by Sten Ekedahl
Many short-run aircraft models, for example MPM, Special Hobby, Azur, and multiple aftermarket sets contain propellers with separate blades. Such propellers can also be seen in mainstream injection-moulded kits from manufacturers like Hasegawa.
Although many of such kits will provide location pins and slots to ensure positive location of the blades in the hub, due to the small contact surface the assembly will invariably be prone for misalignment. Since each blade has to be positioned correctly in pitch, rotation plane and front view angle, there are many things that can go wrong without getting noticed at a first glance.
Although moulding the blades separately allows for more accuracy in cross-section, especially in the area closest to the hub, many modellers think that the entire approach is over-engineered and causes more trouble than its worth. Scott van Aken from Modeling Madness has often expressed his dislike for individual-blade propellers: ”It is vogue nowadays to have separate propeller blades. Frankly, I was quite happy with having all the blades attached to each other as I never had any alignment problems. Now I have to worry about blade alignment. This seems to be an area that is more complicated than it needs to be and I wish the manufacturers would revert.”
Multi-part propellers that come with short-run or resin kits have additional problems. These kits will often offer only a butt joint of propeller blades against a solid spinner, a solution not only flimsy, but small hell to align correctly. If the material is resin and you’re using cyanoacrylate glue, the result must also be perfect from the first time due to the extremely short curing time.
I faced just this problem in my recent conversion project, using Paragon resin conversion set for Spitfire Mk. XII. It prompted me to think about building a proper jig that would guarantee perfect alignment in all planes. I have made it, tried it, and it worked beyond expectations, so I will certainly use it every time from now on. I can also wholeheartedly recommend it to other aircraft modellers as the jig is simple and very effective.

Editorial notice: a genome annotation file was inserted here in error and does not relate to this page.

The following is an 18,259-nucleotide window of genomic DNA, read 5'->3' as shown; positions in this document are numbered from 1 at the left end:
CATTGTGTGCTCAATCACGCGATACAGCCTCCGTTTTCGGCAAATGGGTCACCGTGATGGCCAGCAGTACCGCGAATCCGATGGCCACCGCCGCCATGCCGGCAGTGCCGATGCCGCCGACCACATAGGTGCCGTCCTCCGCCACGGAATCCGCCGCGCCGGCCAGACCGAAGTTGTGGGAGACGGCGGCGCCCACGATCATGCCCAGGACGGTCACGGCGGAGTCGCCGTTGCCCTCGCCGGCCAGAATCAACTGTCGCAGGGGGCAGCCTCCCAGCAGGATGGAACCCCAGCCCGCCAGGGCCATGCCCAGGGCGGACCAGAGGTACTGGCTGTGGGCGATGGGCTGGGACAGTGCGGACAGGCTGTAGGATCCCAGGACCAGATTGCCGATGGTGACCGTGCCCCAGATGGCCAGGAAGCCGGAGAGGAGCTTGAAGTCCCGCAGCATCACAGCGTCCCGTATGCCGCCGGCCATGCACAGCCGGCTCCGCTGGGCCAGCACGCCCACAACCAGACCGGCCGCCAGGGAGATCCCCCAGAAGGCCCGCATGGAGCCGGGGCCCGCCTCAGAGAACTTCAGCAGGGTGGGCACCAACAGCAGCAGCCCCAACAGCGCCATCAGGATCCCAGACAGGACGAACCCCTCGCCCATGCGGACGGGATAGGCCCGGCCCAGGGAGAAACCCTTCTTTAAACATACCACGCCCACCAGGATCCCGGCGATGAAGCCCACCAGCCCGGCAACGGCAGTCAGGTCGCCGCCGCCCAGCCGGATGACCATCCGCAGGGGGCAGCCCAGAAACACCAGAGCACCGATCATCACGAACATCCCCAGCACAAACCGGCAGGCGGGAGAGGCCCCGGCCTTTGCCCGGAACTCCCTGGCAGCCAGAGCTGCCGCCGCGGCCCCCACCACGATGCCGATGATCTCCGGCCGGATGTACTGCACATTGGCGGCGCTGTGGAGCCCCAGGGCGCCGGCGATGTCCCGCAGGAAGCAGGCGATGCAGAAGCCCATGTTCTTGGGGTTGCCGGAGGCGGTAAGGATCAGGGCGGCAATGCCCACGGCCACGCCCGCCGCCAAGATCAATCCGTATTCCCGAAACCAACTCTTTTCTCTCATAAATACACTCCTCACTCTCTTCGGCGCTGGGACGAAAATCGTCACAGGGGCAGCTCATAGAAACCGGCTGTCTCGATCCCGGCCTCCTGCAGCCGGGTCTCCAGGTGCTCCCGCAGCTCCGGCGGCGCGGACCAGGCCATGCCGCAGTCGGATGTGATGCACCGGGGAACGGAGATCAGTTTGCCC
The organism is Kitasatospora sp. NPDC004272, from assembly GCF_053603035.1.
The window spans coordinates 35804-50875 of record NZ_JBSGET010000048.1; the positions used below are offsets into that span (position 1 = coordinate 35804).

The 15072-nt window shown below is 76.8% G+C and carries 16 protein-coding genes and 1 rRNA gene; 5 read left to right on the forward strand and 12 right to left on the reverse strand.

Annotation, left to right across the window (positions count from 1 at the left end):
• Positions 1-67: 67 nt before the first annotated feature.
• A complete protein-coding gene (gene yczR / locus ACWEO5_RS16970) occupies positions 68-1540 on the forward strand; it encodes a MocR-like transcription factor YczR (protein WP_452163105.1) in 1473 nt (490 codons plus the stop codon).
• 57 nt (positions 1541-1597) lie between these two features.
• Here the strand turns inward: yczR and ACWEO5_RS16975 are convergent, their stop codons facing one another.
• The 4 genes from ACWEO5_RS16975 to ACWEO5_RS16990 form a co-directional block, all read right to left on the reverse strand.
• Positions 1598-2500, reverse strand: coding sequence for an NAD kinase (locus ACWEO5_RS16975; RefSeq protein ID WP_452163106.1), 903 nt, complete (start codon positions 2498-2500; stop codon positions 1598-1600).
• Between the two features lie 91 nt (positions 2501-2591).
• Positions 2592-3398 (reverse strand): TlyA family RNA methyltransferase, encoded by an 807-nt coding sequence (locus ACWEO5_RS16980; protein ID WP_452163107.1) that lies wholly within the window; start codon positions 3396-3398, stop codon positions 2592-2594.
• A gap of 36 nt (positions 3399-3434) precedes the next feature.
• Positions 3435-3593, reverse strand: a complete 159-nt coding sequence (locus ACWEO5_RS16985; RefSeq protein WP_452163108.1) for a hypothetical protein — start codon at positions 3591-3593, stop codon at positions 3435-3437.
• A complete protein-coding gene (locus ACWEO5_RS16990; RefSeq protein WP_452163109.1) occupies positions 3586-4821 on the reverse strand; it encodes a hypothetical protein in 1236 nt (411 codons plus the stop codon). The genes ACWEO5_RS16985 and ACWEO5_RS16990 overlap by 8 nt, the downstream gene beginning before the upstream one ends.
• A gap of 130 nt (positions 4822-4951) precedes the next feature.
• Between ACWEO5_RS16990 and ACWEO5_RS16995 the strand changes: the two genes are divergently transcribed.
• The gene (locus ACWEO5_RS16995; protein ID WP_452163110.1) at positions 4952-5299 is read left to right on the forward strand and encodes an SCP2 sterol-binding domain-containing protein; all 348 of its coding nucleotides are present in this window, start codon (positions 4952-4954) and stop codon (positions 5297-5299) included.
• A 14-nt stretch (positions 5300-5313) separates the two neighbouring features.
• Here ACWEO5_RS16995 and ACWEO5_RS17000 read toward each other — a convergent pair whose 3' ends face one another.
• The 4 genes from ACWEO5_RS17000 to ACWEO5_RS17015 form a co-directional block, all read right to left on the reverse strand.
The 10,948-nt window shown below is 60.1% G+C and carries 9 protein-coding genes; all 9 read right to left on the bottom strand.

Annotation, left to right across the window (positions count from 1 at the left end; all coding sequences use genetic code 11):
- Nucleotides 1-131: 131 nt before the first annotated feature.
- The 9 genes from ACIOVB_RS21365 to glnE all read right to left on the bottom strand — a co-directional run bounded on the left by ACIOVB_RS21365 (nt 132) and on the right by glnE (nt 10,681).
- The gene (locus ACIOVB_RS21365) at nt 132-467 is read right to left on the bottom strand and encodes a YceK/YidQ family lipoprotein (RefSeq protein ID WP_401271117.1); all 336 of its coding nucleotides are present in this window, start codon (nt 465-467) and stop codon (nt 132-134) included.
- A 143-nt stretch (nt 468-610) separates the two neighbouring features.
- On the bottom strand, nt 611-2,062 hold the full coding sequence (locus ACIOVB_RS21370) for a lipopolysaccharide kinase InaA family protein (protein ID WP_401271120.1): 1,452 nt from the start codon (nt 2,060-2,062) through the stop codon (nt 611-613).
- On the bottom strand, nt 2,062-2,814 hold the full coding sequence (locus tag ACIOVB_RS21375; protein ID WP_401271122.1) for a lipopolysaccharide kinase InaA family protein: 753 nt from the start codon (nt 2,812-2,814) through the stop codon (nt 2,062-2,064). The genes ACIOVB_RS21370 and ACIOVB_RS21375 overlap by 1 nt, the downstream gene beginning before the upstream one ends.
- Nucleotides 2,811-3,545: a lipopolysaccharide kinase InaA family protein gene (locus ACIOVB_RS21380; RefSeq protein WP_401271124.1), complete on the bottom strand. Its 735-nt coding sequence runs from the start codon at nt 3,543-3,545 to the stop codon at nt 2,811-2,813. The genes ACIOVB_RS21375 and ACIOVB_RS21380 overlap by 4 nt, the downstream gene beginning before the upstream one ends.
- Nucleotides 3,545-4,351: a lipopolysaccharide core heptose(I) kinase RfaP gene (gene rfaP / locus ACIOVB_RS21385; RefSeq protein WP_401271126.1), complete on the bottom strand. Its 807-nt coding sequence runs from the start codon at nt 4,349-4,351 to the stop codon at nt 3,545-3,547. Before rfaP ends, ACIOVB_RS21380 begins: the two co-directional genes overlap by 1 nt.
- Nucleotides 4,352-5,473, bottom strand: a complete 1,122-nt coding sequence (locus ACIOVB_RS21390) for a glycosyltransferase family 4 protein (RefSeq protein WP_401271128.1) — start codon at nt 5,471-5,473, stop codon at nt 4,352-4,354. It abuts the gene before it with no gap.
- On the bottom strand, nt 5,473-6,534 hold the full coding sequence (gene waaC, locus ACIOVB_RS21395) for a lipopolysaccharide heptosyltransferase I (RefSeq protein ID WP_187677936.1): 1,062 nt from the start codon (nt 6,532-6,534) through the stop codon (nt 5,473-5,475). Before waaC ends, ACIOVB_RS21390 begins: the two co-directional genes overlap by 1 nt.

Jig for a 4-bladed propeller
The following instructions use a 4-bladed propeller as an example. However, as you will see, the entire technique will work with any number of blades. At the end of this article I will describe how to modify the jig to other types of propellers.
Cut a square piece from 1 mm plastic card, a bit larger than the diameter of the prop. Score two lines at 90° angles. The lines should be at least 30% longer than the prop blades.
Drill a hole with the same diameter as the prop shaft in the centre where the lines cross.
Cut a triangular wedge of ca 0.25 mm plastic card of about the above shape. Since the sloping side will set the blade pitch, adjust the angle to your liking.
Put the spinner/prop hub into the hole and with a pair of dividers measure the height from the plastic card to the centre of the base for the prop blade. With the dividers find the spot on the wedge where the height is the same and mark it.
Glue the wedge at right angles across one of the lines about 3/4 of the distance from the centre hole with the marking on the triangle slightly offset of the line (see next picture). This is to allow for half the thickness of the prop blade at this point. Note: Remember to check the direction of prop rotation!
Hold one prop blade in position against the hub and at the same time resting on the wedge. Check that the centre of the blade is in line with the line on the card underneath it. Glue a small piece of plastic card to the wedge to act as a stop for the prop blade.
Assembling the propeller
Now your jig is finished! With the spinner and one blade in position in the jig, glue the blade to the hub. After drying, turn the prop 90 degrees and after aligning it, glue on the next blade with the aid of the jig. Repeat this for the remaining blades.
For a 3-blade prop, score the lines in step 1 at 120°, for a 5-blade prop at 72°, and for a 6-bladed prop at 60° angles.
This article was originally published in IPMS Stockholm Magazine in December 2003.